The University of Sheffield
eepru-report-health-opp-costs-elicitation-july-2018-revised-058.pdf (3.2 MB)

Health opportunity costs: assessing the implications of uncertainty using elicitation methods with experts

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posted on 2024-02-16, 01:10 authored by Marta Soares, Mark Sculpher, Karl Claxton


1. Well-established methods of economic evaluation are used in many countries to inform decisions about new medical interventions warranting health system funding. To guide such decisions, it is important to consider what health gains the same level of investment would achieve elsewhere in the system, which can be termed health opportunity costs.

2. Recent research in the UK has evaluated the evidence available and the methods required to estimate the expected health opportunity costs within the National Health Service. Due to the absence of sufficiently broad-ranging data, assumptions were required to estimate health opportunity costs in terms of a broader measure of health (quality adjusted life-years), which is more relevant for policy. These assumptions constitute important sources of uncertainty.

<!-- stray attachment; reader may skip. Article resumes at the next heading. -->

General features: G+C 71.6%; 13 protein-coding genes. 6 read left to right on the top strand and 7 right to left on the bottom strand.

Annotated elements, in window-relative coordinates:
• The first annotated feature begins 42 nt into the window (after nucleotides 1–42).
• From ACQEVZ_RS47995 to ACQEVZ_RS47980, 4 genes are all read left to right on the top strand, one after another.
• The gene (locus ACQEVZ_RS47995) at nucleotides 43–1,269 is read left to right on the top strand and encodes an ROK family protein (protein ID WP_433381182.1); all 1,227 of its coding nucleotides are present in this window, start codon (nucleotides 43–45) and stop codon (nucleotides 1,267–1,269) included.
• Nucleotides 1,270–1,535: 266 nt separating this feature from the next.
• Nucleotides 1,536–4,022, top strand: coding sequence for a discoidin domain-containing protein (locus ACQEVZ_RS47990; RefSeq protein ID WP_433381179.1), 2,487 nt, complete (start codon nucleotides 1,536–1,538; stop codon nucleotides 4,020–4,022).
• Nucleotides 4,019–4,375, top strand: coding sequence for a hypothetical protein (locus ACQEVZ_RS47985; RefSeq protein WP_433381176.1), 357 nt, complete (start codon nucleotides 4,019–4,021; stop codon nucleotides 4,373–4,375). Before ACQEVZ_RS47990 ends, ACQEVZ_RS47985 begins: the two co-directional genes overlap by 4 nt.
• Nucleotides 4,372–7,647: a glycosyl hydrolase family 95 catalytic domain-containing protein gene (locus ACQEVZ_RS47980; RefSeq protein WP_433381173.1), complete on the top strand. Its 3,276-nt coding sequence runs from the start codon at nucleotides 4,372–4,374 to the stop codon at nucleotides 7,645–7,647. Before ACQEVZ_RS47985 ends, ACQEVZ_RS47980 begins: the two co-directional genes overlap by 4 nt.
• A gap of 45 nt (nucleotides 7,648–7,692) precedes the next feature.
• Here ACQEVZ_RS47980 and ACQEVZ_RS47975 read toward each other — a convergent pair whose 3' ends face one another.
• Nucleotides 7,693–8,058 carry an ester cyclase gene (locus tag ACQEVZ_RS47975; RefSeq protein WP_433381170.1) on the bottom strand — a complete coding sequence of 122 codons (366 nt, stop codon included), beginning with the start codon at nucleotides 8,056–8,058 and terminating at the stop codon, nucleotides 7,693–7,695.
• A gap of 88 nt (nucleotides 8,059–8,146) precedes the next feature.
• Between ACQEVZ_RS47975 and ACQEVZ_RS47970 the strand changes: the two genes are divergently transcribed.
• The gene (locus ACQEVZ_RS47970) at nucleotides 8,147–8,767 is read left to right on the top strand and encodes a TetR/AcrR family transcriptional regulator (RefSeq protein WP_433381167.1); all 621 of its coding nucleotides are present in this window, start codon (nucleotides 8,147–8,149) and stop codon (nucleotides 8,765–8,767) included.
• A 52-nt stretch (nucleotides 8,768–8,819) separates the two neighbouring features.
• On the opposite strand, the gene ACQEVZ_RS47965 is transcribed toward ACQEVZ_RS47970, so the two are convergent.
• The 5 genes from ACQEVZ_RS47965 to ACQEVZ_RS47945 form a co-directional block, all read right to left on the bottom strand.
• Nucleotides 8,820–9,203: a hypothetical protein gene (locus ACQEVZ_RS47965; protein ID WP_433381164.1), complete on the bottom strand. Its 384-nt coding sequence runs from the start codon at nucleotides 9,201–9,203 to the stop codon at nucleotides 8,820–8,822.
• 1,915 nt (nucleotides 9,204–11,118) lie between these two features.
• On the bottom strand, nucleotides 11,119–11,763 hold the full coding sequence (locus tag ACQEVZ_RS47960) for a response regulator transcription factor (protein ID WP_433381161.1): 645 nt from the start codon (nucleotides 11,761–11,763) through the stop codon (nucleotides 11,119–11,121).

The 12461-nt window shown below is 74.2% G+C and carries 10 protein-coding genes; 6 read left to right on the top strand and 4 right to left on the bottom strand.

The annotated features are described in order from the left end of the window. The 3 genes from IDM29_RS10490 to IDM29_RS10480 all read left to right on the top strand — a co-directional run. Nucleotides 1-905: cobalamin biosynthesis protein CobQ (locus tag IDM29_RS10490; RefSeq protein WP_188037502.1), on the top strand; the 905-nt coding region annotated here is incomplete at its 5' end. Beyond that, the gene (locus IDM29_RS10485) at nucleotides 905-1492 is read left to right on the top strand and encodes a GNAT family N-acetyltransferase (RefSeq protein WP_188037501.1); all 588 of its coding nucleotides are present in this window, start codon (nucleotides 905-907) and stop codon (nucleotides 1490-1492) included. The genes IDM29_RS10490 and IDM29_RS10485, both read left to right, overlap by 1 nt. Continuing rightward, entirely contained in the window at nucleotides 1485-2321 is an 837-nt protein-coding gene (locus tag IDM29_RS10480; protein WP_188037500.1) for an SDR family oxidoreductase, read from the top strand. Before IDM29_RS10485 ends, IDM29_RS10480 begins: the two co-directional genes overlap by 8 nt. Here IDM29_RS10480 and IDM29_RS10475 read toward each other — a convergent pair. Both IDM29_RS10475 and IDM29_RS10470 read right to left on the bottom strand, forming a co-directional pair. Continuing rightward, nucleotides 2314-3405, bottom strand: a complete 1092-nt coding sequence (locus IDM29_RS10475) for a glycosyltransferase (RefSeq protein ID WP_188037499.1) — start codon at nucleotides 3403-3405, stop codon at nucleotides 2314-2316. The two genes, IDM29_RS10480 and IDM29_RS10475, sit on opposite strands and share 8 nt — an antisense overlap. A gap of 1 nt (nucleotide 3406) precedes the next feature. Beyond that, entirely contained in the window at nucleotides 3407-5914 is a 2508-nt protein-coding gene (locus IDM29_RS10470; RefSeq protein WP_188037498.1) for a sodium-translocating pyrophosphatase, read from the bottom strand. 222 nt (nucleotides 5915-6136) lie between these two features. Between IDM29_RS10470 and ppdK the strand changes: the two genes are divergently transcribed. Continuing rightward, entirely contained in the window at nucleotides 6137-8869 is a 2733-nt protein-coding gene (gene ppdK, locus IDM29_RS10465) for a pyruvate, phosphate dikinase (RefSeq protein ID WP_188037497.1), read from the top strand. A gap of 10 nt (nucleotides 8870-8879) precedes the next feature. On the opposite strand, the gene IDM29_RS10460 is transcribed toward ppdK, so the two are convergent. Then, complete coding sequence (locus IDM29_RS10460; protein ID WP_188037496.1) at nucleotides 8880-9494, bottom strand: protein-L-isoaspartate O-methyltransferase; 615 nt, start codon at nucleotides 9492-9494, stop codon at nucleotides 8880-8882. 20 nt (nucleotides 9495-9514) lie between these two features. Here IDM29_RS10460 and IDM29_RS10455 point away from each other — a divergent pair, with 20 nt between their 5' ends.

3. This work presents a protocol for the structured elicitation of the judgements of key individuals about these uncertain quantities. In summary, the protocol defines, among other design and conduct features: the quantities elicited; the individual (rather than consensus) approach used; how uncertainty in knowledge was elicited (mode and bounds of an 80% credible interval); and methods to generate group estimates.

4. This work also reports on a successful application involving 28 clinical experts and 25 policy-related individuals, which demonstrated the feasibility of the protocol.

5. Whilst, as expected, most experts found replying to the questions challenging, they were able to comfortably express their beliefs quantitatively.

6. Consistently across the uncertainties elicited, experts’ judgements suggest the QALY impact of changes in expenditure are likely to be underestimated when using the assumptions which underpin the ‘central’ estimate of £12,936 per QALY reported in the abovementioned research.


NIHR Policy Research Unit - Economic Methods of Evaluation in Health and Care Interventions



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